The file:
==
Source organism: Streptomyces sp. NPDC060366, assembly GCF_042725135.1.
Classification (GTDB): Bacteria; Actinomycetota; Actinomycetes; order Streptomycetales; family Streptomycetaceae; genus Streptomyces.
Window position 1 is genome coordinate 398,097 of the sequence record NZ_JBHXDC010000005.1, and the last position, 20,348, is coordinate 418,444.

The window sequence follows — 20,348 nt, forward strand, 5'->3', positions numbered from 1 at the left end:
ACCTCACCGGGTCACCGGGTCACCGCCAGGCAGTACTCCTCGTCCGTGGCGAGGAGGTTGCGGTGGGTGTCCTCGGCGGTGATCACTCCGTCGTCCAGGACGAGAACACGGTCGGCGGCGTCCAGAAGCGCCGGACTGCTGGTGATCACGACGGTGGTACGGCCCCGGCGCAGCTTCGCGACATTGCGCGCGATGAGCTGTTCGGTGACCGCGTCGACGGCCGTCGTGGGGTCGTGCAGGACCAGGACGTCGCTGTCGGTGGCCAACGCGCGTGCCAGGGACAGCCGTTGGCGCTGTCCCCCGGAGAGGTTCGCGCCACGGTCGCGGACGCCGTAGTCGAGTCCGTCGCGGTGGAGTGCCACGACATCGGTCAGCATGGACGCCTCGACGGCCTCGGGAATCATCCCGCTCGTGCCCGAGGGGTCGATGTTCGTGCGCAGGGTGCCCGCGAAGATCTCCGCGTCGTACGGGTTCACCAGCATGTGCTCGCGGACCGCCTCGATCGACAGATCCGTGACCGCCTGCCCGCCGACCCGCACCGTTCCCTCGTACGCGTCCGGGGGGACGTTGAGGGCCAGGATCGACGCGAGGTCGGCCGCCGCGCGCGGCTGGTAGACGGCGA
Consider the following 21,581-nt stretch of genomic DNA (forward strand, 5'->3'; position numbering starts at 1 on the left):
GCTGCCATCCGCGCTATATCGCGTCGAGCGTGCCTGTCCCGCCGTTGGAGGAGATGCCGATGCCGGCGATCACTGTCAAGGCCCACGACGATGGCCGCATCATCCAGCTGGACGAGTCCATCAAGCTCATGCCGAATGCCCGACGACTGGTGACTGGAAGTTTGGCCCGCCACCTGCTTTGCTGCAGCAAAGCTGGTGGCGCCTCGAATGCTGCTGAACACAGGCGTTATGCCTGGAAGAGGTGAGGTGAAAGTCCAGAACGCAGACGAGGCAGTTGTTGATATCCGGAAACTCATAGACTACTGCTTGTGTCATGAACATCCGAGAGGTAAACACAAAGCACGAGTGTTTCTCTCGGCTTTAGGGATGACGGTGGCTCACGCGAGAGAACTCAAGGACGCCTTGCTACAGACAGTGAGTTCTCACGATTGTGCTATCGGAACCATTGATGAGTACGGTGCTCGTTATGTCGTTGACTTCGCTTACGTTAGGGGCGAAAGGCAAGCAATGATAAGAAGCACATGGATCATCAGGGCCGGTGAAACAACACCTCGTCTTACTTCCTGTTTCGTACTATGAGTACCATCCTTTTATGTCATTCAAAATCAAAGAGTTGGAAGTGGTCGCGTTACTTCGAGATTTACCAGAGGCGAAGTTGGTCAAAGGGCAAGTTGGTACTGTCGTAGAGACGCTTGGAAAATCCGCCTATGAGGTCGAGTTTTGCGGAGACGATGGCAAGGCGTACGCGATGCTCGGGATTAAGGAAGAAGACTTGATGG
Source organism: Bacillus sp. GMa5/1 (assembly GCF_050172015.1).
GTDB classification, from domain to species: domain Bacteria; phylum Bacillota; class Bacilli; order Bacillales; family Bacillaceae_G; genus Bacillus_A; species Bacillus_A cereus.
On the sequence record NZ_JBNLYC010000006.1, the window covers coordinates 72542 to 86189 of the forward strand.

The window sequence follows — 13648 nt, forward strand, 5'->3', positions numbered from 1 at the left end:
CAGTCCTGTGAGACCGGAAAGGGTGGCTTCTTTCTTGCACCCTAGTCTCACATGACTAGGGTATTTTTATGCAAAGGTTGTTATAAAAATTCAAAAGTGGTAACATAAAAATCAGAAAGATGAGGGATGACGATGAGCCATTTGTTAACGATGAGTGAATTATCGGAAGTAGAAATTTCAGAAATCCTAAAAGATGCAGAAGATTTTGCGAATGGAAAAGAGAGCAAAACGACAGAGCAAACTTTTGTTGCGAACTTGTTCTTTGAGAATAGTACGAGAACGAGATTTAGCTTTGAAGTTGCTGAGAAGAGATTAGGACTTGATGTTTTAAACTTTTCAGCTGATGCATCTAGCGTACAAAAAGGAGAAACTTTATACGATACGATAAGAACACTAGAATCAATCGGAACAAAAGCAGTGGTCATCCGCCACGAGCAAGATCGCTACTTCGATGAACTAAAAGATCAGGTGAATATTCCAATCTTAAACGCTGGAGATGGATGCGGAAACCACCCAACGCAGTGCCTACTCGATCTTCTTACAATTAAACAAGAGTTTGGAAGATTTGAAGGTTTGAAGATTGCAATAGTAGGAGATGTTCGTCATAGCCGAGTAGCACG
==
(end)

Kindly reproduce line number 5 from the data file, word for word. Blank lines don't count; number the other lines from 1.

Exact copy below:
ACCTCACCGGGTCACCGGGTCACCGCCAGGCAGTACTCCTCGTCCGTGGCGAGGAGGTTGCGGTGGGTGTCCTCGGCGGTGATCACTCCGTCGTCCAGGACGAGAACACGGTCGGCGGCGTCCAGAAGCGCCGGACTGCTGGTGATCACGACGGTGGTACGGCCCCGGCGCAGCTTCGCGACATTGCGCGCGATGAGCTGTTCGGTGACCGCGTCGACGGCCGTCGTGGGGTCGTGCAGGACCAGGACGTCGCTGTCGGTGGCCAACGCGCGTGCCAGGGACAGCCGTTGGCGCTGTCCCCCGGAGAGGTTCGCGCCACGGTCGCGGACGCCGTAGTCGAGTCCGTCGCGGTGGAGTGCCACGACATCGGTCAGCATGGACGCCTCGACGGCCTCGGGAATCATCCCGCTCGTGCCCGAGGGGTCGATGTTCGTGCGCAGGGTGCCCGCGAAGATCTCCGCGTCGTACGGGTTCACCAGCATGTGCTCGCGGACCGCCTCGATCGACAGATCCGTGACCGCCTGCCCGCCGACCCGCACCGTTCCCTCGTACGCGTCCGGGGGGACGTTGAGGGCCAGGATCGACGCGAGGTCGGCCGCCGCGCGCGGCTGGTAGACGGCGA